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Slope always in double figures: Brocon Pass as never seen before


We are in the third week of the Giro d’Italia 2024. Any misstep could prove fatal, and in the 159-kilometre Selva di Val Gardena-Passo Brocon pitfalls are literally around every corner. The riders will have to tackle five Alpine ascents between Veneto and Trentino, an area where some of the deadliest climbs of the country are located. The peloton will ride on roads that have shaped the history of this sport, but will finish the stage, number 17, on an unprecedented and tougher side of the Brocon Pass, that of the Val Malene.

The stage provides almost no flat ground to play with, as the road climbs from the start on Passo Sella (2nd cat., 8.9 km at 7.4%), followed by the historic Passo Rolle (1st cat., 19.8 km at 4.8%), Passo Gobbera (3rd cat., 5.8 km at 5.8%), and the first ascent towards Passo Brocon (2nd cat., 13.3 km at 6.5%), this time from the east. The riders then fly downhill to tackle the Brocon again, this time from south and west (1st. cat.).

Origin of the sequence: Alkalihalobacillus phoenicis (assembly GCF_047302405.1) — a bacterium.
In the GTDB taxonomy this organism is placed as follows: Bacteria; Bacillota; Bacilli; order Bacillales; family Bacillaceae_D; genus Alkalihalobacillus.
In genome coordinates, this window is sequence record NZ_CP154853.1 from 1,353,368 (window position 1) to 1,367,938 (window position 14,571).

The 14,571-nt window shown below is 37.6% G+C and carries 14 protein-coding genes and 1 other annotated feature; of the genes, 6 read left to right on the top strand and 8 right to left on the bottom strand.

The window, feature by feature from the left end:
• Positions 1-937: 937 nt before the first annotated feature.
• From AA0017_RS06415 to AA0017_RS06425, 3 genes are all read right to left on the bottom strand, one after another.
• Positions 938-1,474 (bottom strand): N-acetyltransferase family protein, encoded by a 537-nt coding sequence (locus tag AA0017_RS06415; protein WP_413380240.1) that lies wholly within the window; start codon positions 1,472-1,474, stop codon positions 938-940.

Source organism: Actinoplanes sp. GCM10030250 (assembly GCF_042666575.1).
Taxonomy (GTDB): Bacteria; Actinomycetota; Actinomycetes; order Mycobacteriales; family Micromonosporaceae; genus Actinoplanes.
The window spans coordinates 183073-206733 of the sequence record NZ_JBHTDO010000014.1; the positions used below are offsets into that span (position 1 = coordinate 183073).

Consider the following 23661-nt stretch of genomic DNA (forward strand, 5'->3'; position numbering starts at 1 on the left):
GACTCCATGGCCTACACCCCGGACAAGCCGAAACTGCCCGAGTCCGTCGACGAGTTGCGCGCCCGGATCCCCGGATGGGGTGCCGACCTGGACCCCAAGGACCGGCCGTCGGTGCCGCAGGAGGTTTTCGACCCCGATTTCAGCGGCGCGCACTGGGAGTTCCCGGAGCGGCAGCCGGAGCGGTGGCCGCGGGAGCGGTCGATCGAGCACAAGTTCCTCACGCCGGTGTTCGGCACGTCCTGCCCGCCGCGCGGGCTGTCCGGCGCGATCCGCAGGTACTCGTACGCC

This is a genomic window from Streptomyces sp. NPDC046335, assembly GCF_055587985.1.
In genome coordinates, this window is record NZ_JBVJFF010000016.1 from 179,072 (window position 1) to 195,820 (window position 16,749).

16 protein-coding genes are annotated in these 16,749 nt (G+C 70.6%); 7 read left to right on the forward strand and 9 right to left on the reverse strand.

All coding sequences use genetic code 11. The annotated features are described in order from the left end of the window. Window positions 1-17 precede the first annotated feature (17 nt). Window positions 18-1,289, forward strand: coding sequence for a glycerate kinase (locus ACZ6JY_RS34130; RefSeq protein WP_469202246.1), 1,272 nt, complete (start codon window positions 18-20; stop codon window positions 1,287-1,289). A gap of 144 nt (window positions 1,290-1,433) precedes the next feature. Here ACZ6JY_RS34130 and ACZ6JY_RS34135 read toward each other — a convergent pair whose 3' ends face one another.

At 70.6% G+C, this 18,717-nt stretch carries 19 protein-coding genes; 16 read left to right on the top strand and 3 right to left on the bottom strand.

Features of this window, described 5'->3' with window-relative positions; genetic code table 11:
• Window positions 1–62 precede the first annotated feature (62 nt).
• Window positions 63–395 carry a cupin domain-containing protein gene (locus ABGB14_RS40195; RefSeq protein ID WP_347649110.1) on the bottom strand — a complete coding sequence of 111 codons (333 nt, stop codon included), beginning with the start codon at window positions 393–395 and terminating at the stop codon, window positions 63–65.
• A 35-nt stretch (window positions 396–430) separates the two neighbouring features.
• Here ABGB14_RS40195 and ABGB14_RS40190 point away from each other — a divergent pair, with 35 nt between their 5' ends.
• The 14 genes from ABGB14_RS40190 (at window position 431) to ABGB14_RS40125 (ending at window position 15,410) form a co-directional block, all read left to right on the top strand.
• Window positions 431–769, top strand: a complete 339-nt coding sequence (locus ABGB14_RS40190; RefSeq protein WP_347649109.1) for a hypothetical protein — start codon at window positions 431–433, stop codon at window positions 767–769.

Let’s not be fooled by the average gradient though. The climb on this side is nothing like the prior one: it starts out as a false-flat, continues with 4 kilometres at 5.4%, then ups it up a notch with 2 kilometres at 8.5% only to intensify further with 3 kilometres at 10.5%. The last 2 kilometres flatten out to slightly over 5%, while the entire finish climb amounts to 11.9 kilometres and the average gradient sits at 6.5%. In other words, this will be prime ground for another showdown between the GC men.

The Brocon Pass is a much-appreciated and long-awaited return, as all appearances of this Alpine pass separating Trentino Alto Adige from Veneto date back as far as the 1950s and 1960s. The first time was in 1955, the second in 1956, on that day Charly Gaul cleared off through the snow towards the summit of Monte Bondone, and the Brocon was positioned as the stage’s penultimate climb.

The last time was in 1967: the Maglia Rosa Jacques Anquetil struggled on the Brocon and was then forced to catch up with his rivals in order to save his leadership. He succeeded, but was forced to give up the very next day under the attacks of Felice Gimondi.

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